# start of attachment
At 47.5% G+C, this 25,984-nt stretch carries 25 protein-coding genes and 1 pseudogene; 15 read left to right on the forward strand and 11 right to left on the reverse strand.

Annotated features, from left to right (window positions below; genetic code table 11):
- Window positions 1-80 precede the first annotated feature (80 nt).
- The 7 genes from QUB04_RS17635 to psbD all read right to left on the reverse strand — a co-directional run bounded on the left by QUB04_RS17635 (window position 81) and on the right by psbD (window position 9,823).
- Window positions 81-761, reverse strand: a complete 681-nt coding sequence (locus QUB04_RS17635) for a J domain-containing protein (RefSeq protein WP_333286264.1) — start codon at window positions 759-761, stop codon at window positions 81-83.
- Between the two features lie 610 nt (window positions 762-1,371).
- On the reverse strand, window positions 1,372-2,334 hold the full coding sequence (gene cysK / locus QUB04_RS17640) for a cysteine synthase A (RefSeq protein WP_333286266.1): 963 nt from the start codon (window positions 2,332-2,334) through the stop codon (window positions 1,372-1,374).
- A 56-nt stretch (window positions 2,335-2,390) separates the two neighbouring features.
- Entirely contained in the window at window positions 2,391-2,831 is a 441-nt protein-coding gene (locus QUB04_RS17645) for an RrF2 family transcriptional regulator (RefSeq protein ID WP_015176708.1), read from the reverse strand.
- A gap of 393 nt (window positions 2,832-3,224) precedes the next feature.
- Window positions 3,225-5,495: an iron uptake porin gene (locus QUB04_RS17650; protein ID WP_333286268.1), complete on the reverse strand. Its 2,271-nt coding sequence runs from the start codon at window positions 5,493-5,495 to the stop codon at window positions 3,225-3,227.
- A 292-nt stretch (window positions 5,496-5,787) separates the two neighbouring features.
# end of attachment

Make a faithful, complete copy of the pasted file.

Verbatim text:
At 47.5% G+C, this 25,984-nt stretch carries 25 protein-coding genes and 1 pseudogene; 15 read left to right on the forward strand and 11 right to left on the reverse strand.

Annotated features, from left to right (window positions below; genetic code table 11):
- Window positions 1-80 precede the first annotated feature (80 nt).
- The 7 genes from QUB04_RS17635 to psbD all read right to left on the reverse strand — a co-directional run bounded on the left by QUB04_RS17635 (window position 81) and on the right by psbD (window position 9,823).
- Window positions 81-761, reverse strand: a complete 681-nt coding sequence (locus QUB04_RS17635) for a J domain-containing protein (RefSeq protein WP_333286264.1) — start codon at window positions 759-761, stop codon at window positions 81-83.
- Between the two features lie 610 nt (window positions 762-1,371).
- On the reverse strand, window positions 1,372-2,334 hold the full coding sequence (gene cysK / locus QUB04_RS17640) for a cysteine synthase A (RefSeq protein WP_333286266.1): 963 nt from the start codon (window positions 2,332-2,334) through the stop codon (window positions 1,372-1,374).
- A 56-nt stretch (window positions 2,335-2,390) separates the two neighbouring features.
- Entirely contained in the window at window positions 2,391-2,831 is a 441-nt protein-coding gene (locus QUB04_RS17645) for an RrF2 family transcriptional regulator (RefSeq protein ID WP_015176708.1), read from the reverse strand.
- A gap of 393 nt (window positions 2,832-3,224) precedes the next feature.
- Window positions 3,225-5,495: an iron uptake porin gene (locus QUB04_RS17650; protein ID WP_333286268.1), complete on the reverse strand. Its 2,271-nt coding sequence runs from the start codon at window positions 5,493-5,495 to the stop codon at window positions 3,225-3,227.
- A 292-nt stretch (window positions 5,496-5,787) separates the two neighbouring features.